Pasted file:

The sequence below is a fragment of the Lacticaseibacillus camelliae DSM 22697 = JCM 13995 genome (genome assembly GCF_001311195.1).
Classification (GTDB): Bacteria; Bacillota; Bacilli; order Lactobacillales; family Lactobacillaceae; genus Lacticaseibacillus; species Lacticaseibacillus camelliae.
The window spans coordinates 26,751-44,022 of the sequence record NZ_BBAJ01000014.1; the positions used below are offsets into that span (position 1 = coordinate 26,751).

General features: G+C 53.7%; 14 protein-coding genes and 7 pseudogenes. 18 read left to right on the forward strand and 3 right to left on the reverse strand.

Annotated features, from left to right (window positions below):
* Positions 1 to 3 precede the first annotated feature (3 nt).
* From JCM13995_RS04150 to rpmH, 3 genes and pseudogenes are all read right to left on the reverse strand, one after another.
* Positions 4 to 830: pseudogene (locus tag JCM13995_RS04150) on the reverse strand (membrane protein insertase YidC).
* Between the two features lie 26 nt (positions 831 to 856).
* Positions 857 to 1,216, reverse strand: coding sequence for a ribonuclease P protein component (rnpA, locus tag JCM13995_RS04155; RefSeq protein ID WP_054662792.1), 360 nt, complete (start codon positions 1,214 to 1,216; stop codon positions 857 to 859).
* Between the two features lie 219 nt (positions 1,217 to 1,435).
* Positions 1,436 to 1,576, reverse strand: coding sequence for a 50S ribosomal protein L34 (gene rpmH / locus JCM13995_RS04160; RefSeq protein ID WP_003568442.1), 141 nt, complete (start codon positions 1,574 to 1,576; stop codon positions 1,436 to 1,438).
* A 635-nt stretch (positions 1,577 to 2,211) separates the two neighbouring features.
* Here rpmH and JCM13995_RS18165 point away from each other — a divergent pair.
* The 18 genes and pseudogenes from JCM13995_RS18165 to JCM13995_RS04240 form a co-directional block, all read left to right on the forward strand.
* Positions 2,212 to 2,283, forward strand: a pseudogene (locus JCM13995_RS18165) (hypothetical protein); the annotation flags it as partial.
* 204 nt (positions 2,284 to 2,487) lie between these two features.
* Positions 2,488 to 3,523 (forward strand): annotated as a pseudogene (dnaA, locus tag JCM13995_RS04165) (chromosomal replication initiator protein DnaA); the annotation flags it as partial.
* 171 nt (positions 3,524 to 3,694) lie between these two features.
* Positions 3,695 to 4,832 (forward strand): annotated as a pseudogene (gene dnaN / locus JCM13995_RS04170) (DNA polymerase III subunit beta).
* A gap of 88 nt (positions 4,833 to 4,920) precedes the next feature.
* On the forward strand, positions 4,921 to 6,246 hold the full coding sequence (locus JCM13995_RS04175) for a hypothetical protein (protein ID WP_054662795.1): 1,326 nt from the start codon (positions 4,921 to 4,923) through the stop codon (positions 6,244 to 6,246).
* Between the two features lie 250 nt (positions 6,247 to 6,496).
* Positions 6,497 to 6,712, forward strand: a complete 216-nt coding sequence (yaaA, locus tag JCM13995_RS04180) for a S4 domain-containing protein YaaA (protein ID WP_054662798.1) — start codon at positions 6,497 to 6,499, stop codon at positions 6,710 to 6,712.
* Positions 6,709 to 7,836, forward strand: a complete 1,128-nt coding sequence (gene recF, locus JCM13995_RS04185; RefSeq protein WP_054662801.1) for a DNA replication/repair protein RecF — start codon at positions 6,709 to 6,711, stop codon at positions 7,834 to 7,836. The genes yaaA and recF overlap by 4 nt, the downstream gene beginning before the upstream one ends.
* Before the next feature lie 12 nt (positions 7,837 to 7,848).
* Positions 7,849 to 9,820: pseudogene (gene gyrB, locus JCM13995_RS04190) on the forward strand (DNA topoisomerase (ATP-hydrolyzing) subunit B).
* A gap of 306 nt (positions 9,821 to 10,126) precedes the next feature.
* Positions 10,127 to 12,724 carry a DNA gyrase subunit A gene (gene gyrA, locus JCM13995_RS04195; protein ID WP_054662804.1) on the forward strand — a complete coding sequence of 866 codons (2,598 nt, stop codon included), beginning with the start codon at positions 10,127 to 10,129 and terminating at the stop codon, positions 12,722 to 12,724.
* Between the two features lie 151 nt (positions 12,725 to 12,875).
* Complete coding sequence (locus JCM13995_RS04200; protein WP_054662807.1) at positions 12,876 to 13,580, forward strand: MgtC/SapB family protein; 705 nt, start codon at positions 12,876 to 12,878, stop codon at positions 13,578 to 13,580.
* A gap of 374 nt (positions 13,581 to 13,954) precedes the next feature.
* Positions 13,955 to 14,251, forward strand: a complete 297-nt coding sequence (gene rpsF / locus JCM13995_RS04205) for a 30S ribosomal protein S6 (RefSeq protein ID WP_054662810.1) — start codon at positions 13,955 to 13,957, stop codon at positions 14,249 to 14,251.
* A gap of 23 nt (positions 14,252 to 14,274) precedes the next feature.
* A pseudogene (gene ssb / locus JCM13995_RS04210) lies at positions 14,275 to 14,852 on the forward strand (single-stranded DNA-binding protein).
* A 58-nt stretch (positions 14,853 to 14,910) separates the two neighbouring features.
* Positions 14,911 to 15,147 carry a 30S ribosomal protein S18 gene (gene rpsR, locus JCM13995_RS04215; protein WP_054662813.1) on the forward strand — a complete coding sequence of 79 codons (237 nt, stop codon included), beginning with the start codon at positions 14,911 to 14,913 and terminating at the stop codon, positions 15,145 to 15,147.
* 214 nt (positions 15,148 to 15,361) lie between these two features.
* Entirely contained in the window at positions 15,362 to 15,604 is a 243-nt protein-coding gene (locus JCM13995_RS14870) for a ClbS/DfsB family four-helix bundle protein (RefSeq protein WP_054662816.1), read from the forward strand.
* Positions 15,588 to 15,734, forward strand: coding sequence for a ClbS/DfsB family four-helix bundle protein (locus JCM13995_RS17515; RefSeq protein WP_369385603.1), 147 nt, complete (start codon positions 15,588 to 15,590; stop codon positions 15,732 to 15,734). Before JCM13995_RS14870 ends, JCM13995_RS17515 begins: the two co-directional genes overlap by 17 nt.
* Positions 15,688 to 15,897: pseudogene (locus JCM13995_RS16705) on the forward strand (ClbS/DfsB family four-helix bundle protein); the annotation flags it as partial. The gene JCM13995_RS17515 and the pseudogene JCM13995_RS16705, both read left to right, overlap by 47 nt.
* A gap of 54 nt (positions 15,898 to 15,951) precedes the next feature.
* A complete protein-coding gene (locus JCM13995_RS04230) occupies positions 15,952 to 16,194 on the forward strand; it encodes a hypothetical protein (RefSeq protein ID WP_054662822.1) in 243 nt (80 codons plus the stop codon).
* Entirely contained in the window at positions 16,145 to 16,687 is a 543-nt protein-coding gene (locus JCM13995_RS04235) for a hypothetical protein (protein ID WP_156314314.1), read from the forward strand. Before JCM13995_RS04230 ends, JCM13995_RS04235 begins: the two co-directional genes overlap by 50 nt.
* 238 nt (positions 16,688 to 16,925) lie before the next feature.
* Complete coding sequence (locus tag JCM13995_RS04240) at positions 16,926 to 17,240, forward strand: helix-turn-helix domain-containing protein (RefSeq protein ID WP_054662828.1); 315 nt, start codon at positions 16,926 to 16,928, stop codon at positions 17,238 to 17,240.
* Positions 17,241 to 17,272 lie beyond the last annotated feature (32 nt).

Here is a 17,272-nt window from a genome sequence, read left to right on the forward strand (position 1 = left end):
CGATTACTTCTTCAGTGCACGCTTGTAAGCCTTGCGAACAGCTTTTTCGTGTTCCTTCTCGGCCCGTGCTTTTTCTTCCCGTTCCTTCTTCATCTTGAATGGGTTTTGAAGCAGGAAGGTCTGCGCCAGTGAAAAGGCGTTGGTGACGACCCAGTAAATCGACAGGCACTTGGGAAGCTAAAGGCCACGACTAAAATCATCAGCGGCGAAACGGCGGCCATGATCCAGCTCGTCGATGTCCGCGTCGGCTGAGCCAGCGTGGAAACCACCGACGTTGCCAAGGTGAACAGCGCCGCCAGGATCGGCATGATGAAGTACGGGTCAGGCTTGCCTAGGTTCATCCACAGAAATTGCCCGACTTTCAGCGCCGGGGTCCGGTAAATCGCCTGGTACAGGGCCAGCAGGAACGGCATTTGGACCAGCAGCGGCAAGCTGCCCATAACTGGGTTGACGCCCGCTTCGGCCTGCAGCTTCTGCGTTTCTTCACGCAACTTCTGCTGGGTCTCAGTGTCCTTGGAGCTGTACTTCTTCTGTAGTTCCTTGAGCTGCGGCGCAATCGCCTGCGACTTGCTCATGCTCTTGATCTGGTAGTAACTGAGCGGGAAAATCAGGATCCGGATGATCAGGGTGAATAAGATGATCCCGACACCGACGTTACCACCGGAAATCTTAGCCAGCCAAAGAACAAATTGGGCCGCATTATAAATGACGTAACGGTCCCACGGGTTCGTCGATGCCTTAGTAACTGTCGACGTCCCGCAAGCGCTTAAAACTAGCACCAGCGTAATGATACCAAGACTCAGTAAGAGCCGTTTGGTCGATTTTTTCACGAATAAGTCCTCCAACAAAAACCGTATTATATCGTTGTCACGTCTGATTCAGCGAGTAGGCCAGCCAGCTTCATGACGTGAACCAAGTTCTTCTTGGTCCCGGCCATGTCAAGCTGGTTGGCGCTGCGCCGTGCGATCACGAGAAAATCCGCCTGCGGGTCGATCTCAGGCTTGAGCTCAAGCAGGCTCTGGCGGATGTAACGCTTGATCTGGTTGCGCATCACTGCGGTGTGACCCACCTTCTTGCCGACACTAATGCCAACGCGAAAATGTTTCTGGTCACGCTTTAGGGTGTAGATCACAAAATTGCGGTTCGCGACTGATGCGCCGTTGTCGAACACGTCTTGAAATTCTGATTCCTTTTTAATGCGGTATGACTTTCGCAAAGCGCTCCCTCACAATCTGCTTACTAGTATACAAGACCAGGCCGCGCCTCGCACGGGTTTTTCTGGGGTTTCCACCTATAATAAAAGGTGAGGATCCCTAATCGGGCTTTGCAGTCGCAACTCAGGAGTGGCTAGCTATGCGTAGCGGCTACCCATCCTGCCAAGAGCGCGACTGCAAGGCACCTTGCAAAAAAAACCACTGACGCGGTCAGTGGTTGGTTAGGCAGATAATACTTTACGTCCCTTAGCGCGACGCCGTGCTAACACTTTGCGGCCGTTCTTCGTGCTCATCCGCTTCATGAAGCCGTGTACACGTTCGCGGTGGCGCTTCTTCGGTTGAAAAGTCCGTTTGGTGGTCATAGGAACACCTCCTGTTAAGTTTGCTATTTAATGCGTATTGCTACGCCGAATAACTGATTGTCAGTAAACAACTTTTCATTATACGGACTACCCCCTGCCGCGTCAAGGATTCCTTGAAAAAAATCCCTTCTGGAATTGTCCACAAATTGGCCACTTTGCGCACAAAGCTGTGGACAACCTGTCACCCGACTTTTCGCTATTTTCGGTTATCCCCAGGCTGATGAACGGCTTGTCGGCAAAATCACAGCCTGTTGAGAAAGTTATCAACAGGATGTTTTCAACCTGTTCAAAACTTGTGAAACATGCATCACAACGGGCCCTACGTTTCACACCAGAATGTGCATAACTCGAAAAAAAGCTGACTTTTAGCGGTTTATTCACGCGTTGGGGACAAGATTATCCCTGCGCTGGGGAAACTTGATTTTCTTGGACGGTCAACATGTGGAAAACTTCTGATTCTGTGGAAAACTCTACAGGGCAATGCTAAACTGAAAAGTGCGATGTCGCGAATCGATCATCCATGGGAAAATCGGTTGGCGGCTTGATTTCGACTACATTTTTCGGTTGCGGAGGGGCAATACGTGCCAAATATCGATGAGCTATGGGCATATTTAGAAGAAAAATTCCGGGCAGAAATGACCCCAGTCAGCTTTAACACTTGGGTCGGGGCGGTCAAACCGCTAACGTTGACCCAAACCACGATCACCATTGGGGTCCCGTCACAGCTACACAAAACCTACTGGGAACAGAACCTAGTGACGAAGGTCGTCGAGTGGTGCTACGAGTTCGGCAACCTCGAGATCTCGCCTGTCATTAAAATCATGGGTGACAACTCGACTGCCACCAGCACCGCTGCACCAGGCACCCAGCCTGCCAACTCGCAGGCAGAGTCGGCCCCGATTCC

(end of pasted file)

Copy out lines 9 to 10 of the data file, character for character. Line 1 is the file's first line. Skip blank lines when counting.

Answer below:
* Between the two features lie 26 nt (positions 831 to 856).
* Positions 857 to 1,216, reverse strand: coding sequence for a ribonuclease P protein component (rnpA, locus tag JCM13995_RS04155; RefSeq protein ID WP_054662792.1), 360 nt, complete (start codon positions 1,214 to 1,216; stop codon positions 857 to 859).